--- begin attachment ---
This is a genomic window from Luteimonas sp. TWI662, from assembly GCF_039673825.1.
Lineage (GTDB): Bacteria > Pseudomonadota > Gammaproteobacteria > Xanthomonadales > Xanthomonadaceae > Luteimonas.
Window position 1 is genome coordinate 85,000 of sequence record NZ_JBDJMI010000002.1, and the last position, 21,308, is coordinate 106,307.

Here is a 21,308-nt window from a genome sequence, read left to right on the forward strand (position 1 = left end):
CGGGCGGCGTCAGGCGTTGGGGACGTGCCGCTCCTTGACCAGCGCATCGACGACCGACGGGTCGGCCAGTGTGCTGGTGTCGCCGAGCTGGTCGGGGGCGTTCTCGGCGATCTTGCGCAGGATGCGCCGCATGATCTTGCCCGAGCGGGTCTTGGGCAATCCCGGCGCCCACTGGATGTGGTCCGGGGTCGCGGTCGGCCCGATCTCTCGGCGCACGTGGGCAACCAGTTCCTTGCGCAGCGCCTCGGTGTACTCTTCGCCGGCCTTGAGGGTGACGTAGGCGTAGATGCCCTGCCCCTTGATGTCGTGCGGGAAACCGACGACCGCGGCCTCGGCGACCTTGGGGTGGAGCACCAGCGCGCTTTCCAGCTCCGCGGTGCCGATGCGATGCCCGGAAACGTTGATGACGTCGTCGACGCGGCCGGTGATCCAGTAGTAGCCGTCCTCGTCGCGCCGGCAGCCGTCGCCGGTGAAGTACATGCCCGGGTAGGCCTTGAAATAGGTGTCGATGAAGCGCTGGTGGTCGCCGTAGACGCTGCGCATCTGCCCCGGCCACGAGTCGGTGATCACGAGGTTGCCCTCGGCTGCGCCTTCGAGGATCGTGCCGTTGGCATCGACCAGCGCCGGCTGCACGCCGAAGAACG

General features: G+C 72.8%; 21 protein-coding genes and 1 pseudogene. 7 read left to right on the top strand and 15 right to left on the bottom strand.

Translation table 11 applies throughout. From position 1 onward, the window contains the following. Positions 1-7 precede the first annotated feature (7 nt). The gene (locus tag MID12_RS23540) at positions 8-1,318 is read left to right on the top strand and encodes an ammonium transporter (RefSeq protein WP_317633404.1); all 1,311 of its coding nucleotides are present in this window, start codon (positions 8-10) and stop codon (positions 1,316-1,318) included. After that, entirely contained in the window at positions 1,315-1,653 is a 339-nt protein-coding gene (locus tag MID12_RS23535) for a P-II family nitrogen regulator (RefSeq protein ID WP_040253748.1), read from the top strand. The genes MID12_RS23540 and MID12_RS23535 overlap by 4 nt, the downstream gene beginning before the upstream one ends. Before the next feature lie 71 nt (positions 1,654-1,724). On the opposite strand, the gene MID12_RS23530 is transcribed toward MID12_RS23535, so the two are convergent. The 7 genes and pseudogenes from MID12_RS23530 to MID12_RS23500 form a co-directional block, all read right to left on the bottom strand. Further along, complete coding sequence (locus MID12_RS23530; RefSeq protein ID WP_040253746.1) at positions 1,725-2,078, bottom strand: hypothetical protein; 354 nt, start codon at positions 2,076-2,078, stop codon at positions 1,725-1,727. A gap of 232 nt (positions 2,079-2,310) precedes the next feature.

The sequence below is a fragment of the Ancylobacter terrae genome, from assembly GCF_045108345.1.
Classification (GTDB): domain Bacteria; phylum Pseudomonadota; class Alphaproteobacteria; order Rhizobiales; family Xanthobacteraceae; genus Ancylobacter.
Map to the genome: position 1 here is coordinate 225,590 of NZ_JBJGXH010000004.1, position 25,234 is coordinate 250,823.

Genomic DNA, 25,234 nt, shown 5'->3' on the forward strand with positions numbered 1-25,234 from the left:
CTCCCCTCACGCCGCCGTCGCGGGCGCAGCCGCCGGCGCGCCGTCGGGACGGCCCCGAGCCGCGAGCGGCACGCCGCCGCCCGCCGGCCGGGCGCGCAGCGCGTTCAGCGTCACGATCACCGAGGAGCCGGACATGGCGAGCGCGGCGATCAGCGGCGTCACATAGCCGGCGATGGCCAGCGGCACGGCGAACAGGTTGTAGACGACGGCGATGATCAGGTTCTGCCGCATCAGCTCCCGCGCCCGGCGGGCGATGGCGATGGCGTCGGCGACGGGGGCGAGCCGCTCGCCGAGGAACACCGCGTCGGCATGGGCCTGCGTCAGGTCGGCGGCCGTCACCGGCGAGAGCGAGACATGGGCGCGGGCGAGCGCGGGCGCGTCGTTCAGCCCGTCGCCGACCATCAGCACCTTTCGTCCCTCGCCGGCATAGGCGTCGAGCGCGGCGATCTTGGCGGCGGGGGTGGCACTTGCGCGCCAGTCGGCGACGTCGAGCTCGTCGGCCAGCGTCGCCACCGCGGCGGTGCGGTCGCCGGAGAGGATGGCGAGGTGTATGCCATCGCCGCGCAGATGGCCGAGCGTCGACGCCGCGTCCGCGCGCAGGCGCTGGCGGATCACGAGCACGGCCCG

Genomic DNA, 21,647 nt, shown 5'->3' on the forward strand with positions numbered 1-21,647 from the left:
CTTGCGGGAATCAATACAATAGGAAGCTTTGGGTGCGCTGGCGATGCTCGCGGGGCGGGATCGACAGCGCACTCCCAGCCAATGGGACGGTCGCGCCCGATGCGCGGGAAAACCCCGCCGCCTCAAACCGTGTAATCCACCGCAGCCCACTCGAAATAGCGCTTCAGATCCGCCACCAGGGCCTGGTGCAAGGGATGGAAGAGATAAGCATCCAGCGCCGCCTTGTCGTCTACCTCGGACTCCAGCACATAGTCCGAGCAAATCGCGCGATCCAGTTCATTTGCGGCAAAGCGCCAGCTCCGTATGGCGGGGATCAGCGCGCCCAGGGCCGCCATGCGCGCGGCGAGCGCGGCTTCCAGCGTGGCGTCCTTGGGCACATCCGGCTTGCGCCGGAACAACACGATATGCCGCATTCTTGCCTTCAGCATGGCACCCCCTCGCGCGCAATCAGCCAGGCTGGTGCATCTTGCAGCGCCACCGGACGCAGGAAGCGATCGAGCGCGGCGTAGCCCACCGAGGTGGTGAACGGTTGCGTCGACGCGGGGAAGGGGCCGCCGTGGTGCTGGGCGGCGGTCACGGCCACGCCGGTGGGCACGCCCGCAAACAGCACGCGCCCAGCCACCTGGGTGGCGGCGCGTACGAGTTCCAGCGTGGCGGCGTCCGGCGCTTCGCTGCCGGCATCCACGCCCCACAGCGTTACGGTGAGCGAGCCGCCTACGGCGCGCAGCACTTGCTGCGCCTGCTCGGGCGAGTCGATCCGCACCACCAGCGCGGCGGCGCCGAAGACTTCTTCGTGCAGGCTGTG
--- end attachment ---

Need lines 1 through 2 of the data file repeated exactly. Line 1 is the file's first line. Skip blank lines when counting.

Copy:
This is a genomic window from Luteimonas sp. TWI662, from assembly GCF_039673825.1.
Lineage (GTDB): Bacteria > Pseudomonadota > Gammaproteobacteria > Xanthomonadales > Xanthomonadaceae > Luteimonas.